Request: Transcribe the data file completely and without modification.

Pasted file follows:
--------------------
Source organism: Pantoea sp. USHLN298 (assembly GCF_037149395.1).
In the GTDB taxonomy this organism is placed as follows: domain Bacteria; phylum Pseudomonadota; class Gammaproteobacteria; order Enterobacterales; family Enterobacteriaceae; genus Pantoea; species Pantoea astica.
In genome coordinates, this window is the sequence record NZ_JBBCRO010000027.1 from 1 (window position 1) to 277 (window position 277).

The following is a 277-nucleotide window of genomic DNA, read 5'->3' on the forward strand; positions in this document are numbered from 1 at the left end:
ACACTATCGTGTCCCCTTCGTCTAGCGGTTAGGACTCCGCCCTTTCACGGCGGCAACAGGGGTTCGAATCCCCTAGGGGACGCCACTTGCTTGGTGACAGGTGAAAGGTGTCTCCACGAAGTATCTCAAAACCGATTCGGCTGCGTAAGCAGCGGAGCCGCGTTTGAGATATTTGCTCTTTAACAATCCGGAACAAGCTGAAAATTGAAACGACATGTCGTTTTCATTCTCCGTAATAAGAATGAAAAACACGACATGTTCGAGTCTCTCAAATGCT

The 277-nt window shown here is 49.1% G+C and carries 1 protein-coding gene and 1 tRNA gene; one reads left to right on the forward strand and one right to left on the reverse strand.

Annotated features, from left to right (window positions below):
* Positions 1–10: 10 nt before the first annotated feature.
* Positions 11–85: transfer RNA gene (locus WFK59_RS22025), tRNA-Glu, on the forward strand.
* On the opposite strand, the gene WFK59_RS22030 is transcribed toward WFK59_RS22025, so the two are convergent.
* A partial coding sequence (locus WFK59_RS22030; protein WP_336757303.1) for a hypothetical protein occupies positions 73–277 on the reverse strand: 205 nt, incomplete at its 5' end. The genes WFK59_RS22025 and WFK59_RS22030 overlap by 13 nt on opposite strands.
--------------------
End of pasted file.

Source organism: Pantoea sp. USHLN298 (assembly GCF_037149395.1).
In the GTDB taxonomy this organism is placed as follows: domain Bacteria; phylum Pseudomonadota; class Gammaproteobacteria; order Enterobacterales; family Enterobacteriaceae; genus Pantoea; species Pantoea astica.
In genome coordinates, this window is the sequence record NZ_JBBCRO010000027.1 from 1 (window position 1) to 277 (window position 277).

The following is a 277-nucleotide window of genomic DNA, read 5'->3' on the forward strand; positions in this document are numbered from 1 at the left end:
ACACTATCGTGTCCCCTTCGTCTAGCGGTTAGGACTCCGCCCTTTCACGGCGGCAACAGGGGTTCGAATCCCCTAGGGGACGCCACTTGCTTGGTGACAGGTGAAAGGTGTCTCCACGAAGTATCTCAAAACCGATTCGGCTGCGTAAGCAGCGGAGCCGCGTTTGAGATATTTGCTCTTTAACAATCCGGAACAAGCTGAAAATTGAAACGACATGTCGTTTTCATTCTCCGTAATAAGAATGAAAAACACGACATGTTCGAGTCTCTCAAATGCT

The 277-nt window shown here is 49.1% G+C and carries 1 protein-coding gene and 1 tRNA gene; one reads left to right on the forward strand and one right to left on the reverse strand.

Annotated features, from left to right (window positions below):
* Positions 1–10: 10 nt before the first annotated feature.
* Positions 11–85: transfer RNA gene (locus WFK59_RS22025), tRNA-Glu, on the forward strand.
* On the opposite strand, the gene WFK59_RS22030 is transcribed toward WFK59_RS22025, so the two are convergent.
* A partial coding sequence (locus WFK59_RS22030; protein WP_336757303.1) for a hypothetical protein occupies positions 73–277 on the reverse strand: 205 nt, incomplete at its 5' end. The genes WFK59_RS22025 and WFK59_RS22030 overlap by 13 nt on opposite strands.